Internal compartment 14 houses a beneficial drug composition 16, identified by dots, which drug composition 16 is releasably supported by an expandable means 17. Beneficial drug composition 17 comprises a drug that can be form insoluble to very soluble in an aqueous fluid, and it is mixed with an osmopolymer for coating or compressing it around means 17. Beneficial drug composition 16 in an another embodiment comprises a drug, an osmopolymer and an osmagent. The osmopolymer suitable for this purpose is hydrophilic water soluble, noncross-linked or lightly cross-linked, and it possesses the properties for blending with a drug that can be compressed or coated around means 17. The osmopolymer exhibits an osmotic pressure gradient across a semipermeable wall against an external fluid present in the environment of use and it imbibes fluid through semipermeable wall into compartment 14.
Expandable means 17 is formed of a hydrogel that is an osmopolymer. The osmopolymer suitable for this purpose possesses the property of serving as a releasable carrier for drug composition 16. Composition 16 can be coated or compressed onto means 17, and it substantially surrounds means 17. The osmopolymer used for forming means 17 exhibits an osmotic pressure gradient across wall 12, it imbibes fluid, it is noncross-linked or lightly cross-linked, and it expands or swells in the presence of fluid that enters compartment 14. The osmopolymer forming means 17 in a presently preferred embodiment is different than the osmopolymer forming drug composition 16; and in another embodiment it can possess the same structure with the proviso that it has a greater molecular weight. The osmopolymer forming means 17 in another embodiment can be mixed with an osmagent, which osmagent is soluble in the external fluid and exhibits an osmotic pressure gradient across wall 12 against an external fluid.
Device 10, in operation in a fluid biological environment of use, delivers drug by imbibing exterior fluid through semipermeable wall 12 into compartment 14, in a continuous tendency towards osmotic equilibrium. The imbibition occurs at a rate determined by the permeability of semipermeable wall 12 and the osmotic pressure gradient across wall 12. The imbibed fluid continuously forms (1) a solution or suspension containing beneficial drug, (2) a solution or suspension containing beneficial drug and the osmopolymer present in composition 16, or (3) a solution or suspension containing the beneficial drug, the osmopolymer and the osmagent present in composition 16. In any instance, beneficial drug is delivered through osmotic passageway 13 and from device 10.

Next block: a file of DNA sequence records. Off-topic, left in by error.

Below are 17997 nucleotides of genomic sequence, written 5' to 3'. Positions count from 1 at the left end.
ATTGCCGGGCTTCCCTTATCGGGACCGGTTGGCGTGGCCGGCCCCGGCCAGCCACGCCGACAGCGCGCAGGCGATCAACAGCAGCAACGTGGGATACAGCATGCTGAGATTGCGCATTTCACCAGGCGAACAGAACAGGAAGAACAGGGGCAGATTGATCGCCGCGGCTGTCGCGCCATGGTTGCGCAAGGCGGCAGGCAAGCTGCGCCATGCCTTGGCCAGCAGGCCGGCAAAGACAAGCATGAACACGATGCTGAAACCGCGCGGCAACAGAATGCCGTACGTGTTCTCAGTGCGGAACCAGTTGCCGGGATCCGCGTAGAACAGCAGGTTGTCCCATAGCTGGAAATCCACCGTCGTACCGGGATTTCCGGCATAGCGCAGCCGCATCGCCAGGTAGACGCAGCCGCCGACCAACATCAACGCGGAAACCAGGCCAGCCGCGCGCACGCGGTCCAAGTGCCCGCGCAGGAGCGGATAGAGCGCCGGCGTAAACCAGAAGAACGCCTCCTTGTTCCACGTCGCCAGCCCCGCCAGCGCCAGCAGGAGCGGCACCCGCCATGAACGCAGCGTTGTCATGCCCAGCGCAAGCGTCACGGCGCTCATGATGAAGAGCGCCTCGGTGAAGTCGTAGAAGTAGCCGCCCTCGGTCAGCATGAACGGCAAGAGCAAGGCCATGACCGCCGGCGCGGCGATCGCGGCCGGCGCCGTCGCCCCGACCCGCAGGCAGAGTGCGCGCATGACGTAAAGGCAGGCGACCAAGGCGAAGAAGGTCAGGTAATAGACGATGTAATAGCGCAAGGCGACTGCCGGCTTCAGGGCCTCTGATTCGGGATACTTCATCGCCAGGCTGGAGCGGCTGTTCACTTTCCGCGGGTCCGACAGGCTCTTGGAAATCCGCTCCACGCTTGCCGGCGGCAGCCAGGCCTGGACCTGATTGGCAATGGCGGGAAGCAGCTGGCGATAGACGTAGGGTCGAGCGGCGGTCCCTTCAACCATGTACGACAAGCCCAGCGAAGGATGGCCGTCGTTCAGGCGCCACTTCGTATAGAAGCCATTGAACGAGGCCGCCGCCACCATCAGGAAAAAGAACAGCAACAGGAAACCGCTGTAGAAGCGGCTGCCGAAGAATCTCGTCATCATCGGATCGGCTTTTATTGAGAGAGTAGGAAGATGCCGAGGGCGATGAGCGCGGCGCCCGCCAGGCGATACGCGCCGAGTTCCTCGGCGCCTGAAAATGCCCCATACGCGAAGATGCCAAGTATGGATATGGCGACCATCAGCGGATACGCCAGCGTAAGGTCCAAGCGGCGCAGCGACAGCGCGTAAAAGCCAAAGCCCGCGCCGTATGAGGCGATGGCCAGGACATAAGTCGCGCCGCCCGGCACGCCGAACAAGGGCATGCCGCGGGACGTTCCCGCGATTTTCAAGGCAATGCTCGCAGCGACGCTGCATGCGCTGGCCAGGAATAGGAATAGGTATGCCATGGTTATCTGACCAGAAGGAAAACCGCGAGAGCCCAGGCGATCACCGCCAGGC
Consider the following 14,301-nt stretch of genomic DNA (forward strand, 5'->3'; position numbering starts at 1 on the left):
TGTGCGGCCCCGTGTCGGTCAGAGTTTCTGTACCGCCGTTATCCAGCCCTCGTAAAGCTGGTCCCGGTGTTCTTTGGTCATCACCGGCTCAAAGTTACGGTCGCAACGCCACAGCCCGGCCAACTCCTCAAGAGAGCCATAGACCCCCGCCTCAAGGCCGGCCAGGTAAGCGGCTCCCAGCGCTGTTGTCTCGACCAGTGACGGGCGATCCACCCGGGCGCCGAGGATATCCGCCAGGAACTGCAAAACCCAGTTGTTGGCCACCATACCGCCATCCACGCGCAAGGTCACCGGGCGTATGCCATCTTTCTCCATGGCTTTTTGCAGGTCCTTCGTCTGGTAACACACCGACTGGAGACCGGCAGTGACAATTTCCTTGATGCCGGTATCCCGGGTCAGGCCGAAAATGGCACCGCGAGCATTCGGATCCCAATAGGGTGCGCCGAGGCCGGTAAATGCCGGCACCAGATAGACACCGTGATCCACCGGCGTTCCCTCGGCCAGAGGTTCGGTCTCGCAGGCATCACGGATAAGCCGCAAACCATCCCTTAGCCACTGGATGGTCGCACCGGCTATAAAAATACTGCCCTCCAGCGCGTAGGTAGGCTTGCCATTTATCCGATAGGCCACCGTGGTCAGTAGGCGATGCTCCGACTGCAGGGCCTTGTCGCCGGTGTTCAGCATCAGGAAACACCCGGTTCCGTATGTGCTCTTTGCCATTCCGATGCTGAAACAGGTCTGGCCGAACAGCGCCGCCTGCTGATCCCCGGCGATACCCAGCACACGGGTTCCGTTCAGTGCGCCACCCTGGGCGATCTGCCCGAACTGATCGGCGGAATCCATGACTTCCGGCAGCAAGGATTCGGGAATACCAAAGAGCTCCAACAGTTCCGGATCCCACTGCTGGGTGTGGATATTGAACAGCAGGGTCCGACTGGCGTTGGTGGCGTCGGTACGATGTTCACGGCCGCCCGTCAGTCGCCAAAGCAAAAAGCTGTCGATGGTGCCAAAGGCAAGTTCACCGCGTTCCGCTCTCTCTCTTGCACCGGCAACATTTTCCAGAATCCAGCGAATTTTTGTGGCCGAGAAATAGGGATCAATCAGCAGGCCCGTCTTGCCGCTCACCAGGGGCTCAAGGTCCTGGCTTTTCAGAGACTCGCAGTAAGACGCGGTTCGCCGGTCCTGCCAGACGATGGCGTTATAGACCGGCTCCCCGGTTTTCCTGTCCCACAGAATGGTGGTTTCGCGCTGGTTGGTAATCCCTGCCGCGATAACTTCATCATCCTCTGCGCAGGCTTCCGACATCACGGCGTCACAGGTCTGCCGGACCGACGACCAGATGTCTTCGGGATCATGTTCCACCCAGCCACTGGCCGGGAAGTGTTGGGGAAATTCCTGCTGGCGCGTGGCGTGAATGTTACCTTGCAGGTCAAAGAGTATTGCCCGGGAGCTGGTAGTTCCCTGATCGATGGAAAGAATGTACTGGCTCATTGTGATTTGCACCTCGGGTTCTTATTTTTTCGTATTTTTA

Concurrent with the above operation, means 17 imbibes fluid into compartment 14 and absorbs fluid and swells or expands to some equilibrium state. At equilibrium, the osmotic pressure of the hydrogel means approximately equals the swelling pressure of the hydrogel means, and this osmotic pressure of the hydrogel network is the driving force of the swelling, expanding means 17. Hydrogel means 17 by imbibing fluid continuously increases in volume, as seen in FIG. 3. In FIG. 3, means 17 expands from a rested state 17 to an expanded state 18, thereby occupying more volume of compartment 14 and urging beneficial drug 16 through osmotic passageways 13 and 15. The combined operations of the formation of the deliverable fluid drug formulation, the swelling and expansion of hydrogel means 17, along with the simultaneous take-up of space in compartment 14, assures the delivery of beneficial drug 14 at a controlled rate over time.